It has been reported that the spleen performs a vital function in the fight against malignant tumors. The spleen is the primary producer of tuftsin, which can directly or indirectly kill tumor cells or inhibit their growth. The spleen is also believed to produce coagulating factor VIII. Therefore, allotransplantation of the spleen can be used in the treatment of patients with malignant tumors and hemophilia A.
Heterotopic allotransplantation of whole spleen was performed in six patients with advanced hepatocellular carcinoma and hemophilia A. An adjuvant immunotherapy with interferon alfa was simultaneously administered in the patients with liver cancer.
Tongji Hospital, Tongji Medical University, Wuhan, China.
Among six cases of allografting of whole spleen, five grafts were successful; one failed because of torsion of the splenic hilum. Three patients with hepatocellular carcinoma survived 9, 11, and 5 months after transplantation. Marked shrinkage of hepatic tumors and reduced serum α-fetoprotein levels were observed in these patients. On 5-year follow-up, three patients with hemophilia who had undergone splenic allografting were alive, and two had experienced substantial clinical improvement. In these two patients, when the grafts were functioning well and the recipients were free of acute rejection or graft-vs-host reaction, the mean plasma factor VIII activity remained between 30% and 36%, with peak factor VIII activities of 53.7% and 66.6%. We also evaluate operative technique and posttransplantation complications.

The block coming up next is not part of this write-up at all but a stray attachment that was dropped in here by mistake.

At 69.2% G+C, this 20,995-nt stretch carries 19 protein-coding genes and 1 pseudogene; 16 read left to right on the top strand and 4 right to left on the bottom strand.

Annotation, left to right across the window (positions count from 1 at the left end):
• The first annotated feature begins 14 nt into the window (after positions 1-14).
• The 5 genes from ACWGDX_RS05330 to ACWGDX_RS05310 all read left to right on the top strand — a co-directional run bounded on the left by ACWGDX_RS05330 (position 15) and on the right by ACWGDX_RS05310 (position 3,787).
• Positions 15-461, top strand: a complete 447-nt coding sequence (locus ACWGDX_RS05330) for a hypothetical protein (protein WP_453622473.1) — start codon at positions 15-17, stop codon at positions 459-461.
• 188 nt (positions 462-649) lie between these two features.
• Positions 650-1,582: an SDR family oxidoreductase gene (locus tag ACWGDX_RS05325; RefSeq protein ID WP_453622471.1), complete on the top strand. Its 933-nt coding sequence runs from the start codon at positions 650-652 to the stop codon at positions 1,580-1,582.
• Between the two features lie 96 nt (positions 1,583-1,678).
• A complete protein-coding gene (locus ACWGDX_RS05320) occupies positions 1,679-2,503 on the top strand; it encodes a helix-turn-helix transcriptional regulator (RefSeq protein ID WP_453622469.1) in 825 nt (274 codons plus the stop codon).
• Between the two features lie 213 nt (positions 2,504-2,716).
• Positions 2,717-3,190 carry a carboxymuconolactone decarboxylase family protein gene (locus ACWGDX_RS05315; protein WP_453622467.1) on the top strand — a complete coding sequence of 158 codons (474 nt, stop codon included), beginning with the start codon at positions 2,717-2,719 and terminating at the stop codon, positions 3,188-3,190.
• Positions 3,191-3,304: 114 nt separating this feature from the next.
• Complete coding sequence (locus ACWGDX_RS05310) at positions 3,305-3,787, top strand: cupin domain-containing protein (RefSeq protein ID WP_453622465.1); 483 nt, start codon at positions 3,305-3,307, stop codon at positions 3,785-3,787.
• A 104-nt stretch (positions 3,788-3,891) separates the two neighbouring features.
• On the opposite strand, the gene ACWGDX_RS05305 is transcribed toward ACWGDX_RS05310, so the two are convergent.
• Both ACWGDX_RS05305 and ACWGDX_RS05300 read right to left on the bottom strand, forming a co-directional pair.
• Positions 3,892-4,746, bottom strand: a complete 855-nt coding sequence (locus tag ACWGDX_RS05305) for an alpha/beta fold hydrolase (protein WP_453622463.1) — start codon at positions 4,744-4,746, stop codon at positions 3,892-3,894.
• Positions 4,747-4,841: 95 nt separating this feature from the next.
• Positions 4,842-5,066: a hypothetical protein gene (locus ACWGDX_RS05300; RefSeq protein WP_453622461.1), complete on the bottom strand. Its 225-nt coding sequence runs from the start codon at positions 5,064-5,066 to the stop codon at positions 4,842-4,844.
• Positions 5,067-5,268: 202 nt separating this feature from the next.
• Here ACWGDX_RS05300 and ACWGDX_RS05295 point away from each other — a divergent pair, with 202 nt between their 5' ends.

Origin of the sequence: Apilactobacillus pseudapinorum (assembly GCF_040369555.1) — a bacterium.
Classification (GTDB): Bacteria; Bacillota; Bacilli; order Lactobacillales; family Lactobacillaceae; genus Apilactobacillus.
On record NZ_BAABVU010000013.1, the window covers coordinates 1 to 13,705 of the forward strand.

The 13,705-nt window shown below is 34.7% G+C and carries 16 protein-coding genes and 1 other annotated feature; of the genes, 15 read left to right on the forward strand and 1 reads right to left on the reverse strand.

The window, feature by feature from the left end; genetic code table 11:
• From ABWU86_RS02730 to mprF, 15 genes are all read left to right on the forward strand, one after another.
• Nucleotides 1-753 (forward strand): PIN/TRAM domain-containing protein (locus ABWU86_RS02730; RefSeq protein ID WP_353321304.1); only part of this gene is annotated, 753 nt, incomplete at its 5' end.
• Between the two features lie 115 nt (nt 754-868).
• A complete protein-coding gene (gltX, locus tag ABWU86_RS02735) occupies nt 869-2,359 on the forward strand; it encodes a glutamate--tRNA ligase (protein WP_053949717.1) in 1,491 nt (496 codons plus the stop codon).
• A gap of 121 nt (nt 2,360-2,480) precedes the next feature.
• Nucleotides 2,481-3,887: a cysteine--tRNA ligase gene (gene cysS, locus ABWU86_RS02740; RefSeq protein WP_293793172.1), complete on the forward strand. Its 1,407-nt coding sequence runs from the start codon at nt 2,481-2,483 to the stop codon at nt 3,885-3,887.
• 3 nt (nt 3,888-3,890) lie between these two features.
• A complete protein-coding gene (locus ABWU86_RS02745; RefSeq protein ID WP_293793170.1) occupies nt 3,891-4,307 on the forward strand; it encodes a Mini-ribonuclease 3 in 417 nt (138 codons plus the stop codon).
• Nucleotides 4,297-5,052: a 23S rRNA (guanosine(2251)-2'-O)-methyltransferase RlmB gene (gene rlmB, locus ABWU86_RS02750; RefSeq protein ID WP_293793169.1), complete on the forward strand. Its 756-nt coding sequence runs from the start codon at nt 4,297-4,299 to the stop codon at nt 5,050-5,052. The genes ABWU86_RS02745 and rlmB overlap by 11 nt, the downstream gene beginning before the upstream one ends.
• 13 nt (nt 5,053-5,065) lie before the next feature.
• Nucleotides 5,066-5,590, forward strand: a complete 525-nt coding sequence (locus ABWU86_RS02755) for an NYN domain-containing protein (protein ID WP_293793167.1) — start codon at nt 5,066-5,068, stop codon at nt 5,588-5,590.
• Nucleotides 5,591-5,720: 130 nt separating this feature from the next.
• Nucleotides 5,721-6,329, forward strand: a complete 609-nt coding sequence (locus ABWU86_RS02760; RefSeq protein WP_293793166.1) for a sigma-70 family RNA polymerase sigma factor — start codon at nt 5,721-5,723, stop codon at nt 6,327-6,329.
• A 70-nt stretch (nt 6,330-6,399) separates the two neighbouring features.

Our results strongly imply that the spleen is one of the primary sites of synthesis of factor VIII and that the spleen has an inherent ability to fight malignant diseases. Allografting of whole spleen may be a promising technique for the treatment of patients with unresectable hepatocellular carcinoma and severe hemophilia A.(Arch Surg. 1995;130:33-39)
Liu DL, Xia S, Tang J, Qin X, Liu H. Allotransplantation of Whole Spleen in Patients With Hepatic Malignant Tumors or Hemophilia AOperative Technique and Preliminary Results. Arch Surg. 1995;130(1):33-39. doi:10.1001/archsurg.1995.01430010035007